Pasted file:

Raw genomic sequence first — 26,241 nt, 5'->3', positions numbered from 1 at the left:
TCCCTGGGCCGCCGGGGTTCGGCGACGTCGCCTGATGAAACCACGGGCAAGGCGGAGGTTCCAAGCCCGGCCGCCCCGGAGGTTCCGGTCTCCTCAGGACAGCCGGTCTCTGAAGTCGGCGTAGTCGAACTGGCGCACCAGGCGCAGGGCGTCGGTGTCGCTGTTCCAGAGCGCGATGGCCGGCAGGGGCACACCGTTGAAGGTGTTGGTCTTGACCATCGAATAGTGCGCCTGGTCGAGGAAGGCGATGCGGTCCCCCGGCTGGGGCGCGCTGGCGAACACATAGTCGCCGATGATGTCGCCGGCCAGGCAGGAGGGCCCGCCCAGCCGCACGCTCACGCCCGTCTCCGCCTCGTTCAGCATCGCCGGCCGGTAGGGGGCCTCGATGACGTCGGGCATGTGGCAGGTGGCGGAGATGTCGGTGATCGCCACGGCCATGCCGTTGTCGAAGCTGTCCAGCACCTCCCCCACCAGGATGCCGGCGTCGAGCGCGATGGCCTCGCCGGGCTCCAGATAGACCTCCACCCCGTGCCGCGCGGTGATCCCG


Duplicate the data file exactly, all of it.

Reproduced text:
Raw genomic sequence first — 26,241 nt, 5'->3', positions numbered from 1 at the left:
TCCCTGGGCCGCCGGGGTTCGGCGACGTCGCCTGATGAAACCACGGGCAAGGCGGAGGTTCCAAGCCCGGCCGCCCCGGAGGTTCCGGTCTCCTCAGGACAGCCGGTCTCTGAAGTCGGCGTAGTCGAACTGGCGCACCAGGCGCAGGGCGTCGGTGTCGCTGTTCCAGAGCGCGATGGCCGGCAGGGGCACACCGTTGAAGGTGTTGGTCTTGACCATCGAATAGTGCGCCTGGTCGAGGAAGGCGATGCGGTCCCCCGGCTGGGGCGCGCTGGCGAACACATAGTCGCCGATGATGTCGCCGGCCAGGCAGGAGGGCCCGCCCAGCCGCACGCTCACGCCCGTCTCCGCCTCGTTCAGCATCGCCGGCCGGTAGGGGGCCTCGATGACGTCGGGCATGTGGCAGGTGGCGGAGATGTCGGTGATCGCCACGGCCATGCCGTTGTCGAAGCTGTCCAGCACCTCCCCCACCAGGATGCCGGCGTCGAGCGCGATGGCCTCGCCGGGCTCCAGATAGACCTCCACCCCGTGCCGCGCGGTGATCCCG